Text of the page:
Can You Lend Money To Your Self Managed Super Fund?

Under certain circumstances you can lend money to your SMSF for the purpose of buying property. Self Managed Superannuation Funds (SMSFs) can be funded by Limited Recourse Borrowing Arrangements (LRBA’s) from financers. There is also absolutely nothing to bar you from being the financer. If you have real estate or other assets in your name; you can actually use them as collateral to secure a loan from a bank or other financial institution and then on-lend to your SMSF.

How It Works

Most SMSFs can choose to obtain funding from a bank through a loan facility. However, this must be on a limited recourse basis. This means that the bank?s security or collateral is limited to a charge over the asset acquired using the loan. Thus, the bank does not have any recourse to any other asset owned by the fund. As you can expect, this is a significant limitation on the bank?s side which forces them to adopt certain measures.

How Banks Protect Themselves

Banks protect themselves in three ways. Firstly, they lower the LVR on the loan (in most cases 65% of the property valuation). This creates a bigger buffer for them should they be forced to sell the property in a forced sale scenario. Secondly, they charge higher interest to offset the greater risk. Thirdly, they often require a guarantee from the person taking the loan or choose to take a charge over his or her private assets.

Why Would I Lend Money To My Super Fund?

That is a good question. There are two reasons why you would opt to do that. First of all, the loan from the bank will carry a lower interest rate than if it were lent directly to the SMSF. This is because an SMSF loan is classified as a Limited Recourse Borrowing.  Secondly, you can in most cases fund 100% of the purchase price of the target property by taking 65% LVR loan within the SMSF and then funding the remaining 35% personally using assets that you pledge as collateral.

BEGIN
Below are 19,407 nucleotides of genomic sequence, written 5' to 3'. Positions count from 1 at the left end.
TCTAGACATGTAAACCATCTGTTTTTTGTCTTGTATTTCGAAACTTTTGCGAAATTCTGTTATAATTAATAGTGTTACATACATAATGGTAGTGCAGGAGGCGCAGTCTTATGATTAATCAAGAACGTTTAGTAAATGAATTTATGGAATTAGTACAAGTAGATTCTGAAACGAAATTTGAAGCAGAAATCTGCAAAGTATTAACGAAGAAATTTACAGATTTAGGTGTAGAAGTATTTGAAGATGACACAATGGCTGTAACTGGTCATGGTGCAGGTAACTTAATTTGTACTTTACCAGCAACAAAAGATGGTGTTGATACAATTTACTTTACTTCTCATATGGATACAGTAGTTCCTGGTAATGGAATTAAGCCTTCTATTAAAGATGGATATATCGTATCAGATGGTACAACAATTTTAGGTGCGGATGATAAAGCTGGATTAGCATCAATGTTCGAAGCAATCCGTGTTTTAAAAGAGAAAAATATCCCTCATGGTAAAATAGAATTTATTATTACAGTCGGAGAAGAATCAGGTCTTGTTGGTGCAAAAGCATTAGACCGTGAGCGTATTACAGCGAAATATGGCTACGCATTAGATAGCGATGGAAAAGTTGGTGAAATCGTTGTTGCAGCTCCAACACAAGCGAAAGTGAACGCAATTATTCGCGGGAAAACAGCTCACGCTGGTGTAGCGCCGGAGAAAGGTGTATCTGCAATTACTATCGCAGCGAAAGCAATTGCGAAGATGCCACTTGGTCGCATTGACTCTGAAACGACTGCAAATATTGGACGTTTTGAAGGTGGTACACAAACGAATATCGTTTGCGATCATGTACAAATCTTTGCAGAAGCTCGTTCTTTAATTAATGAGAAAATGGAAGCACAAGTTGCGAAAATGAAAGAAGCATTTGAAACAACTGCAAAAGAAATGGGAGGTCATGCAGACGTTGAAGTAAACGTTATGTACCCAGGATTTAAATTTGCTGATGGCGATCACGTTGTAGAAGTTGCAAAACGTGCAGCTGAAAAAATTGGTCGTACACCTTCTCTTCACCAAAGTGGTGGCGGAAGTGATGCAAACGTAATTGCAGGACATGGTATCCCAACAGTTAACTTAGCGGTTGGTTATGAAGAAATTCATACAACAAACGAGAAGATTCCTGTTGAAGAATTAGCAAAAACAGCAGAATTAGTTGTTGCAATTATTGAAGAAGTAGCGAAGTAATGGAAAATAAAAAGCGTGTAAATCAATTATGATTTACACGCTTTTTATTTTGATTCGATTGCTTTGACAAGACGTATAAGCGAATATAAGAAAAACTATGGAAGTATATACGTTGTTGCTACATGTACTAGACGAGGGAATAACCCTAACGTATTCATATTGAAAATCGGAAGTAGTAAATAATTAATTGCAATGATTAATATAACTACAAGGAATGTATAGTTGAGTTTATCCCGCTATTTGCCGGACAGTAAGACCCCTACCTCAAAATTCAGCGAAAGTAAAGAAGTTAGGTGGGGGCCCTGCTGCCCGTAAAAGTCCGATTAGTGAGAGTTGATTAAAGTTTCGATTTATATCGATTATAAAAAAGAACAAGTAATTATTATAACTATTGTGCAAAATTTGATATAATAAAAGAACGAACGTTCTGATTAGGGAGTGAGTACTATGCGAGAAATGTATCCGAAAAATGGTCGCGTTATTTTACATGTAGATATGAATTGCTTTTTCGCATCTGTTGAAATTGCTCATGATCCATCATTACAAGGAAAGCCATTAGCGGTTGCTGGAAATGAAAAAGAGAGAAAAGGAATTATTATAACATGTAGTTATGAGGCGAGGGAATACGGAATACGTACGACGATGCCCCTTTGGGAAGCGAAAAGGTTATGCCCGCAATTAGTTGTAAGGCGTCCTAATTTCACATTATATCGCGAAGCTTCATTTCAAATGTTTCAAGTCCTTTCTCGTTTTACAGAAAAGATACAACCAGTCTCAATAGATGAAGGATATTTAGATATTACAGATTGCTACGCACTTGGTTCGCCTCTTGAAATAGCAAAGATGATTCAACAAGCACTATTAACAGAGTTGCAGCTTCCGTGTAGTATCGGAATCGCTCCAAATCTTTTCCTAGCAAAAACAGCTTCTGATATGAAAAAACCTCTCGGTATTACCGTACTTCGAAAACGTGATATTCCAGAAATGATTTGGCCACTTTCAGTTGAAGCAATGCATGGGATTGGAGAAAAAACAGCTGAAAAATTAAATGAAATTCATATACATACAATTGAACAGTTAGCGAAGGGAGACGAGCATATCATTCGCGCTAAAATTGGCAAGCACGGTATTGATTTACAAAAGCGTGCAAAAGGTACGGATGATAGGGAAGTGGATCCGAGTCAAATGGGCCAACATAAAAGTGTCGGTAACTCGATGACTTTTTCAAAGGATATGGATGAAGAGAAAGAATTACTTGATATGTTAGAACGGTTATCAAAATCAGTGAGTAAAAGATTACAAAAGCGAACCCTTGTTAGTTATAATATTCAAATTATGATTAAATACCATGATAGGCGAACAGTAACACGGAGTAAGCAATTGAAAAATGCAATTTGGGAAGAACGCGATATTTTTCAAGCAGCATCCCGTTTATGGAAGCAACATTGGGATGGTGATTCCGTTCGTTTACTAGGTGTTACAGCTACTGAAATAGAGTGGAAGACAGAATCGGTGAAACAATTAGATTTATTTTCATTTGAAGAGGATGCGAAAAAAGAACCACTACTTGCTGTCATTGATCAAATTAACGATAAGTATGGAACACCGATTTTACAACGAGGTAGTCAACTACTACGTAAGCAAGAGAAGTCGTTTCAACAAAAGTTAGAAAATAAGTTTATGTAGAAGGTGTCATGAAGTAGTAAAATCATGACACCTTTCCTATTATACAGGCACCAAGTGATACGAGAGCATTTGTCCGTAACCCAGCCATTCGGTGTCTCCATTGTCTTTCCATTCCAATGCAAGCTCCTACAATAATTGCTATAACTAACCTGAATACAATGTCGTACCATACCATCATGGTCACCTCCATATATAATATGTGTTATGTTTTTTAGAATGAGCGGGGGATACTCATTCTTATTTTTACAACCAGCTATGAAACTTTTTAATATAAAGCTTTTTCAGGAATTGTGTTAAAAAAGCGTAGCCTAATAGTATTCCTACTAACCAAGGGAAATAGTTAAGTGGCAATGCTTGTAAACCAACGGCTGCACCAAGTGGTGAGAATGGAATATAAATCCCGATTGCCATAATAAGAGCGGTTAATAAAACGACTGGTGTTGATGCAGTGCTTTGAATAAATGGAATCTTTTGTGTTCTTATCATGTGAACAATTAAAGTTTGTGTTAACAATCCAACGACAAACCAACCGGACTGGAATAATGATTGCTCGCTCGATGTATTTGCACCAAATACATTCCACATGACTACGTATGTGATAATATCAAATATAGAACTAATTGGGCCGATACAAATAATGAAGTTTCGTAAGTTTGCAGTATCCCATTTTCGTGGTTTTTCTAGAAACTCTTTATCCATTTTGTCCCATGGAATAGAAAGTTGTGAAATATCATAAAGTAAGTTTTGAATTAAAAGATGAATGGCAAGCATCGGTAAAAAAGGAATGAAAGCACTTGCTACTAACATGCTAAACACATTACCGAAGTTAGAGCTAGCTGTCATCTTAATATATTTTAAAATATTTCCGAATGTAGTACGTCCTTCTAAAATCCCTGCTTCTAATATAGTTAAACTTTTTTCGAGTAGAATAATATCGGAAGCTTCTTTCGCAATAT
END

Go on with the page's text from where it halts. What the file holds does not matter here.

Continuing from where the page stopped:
Interest To Charge On The Loan To The SMSF

All transactions and dealings between a member and his or her SMSF must be at arm?s length and on commercial basis. Although you can insist on a premium interest rate on the Limited Recourse Borrowing, you are better off looking at the benchmark rates charged by major banks for the SMSF loans and demand those rates. In typical commercial terms, the Limited Recourse Borrowing attracts higher interest rates than a member?s borrowing rate. If you want to successfully claim interest costs as a tax deduction, this entire arrangement must be commercial in accordance with the SIS Act. There are specific SMSF property rules that you need to adhere to when lending money to your super fund so getting professional advice from a financial planner or tax accountant first should be considered.

The Question Of Formality

The loan to an SMSF has to be legitimate borrowing supported by the level of documentation expected in loans issued in an arm?s length basis on normal commercial terms. Therefore, mortgage documents, audit trail of regular interest payment and perhaps principal, all have to be in place. This financing arrangement mirrors that of a typical loan between a financier and an SMSF only that this time round you play the banker.


Of course there are a number of risks that could impact your superfund such as increased interest rate costs, loss of your income or job and increased debt against your personal or investment assets. All of these issues will need to be discussed with your financial planner in detail.

The above article is general information and not advice. The ATO suggests that you should always seek the professional advice of an accountant or financial planner before considering superannuation investment strategies for a SMSF.

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Disclaimer: The information on this site is general in nature and not financial advice. Visitors should consider obtaining independent advice before making any financial decisions.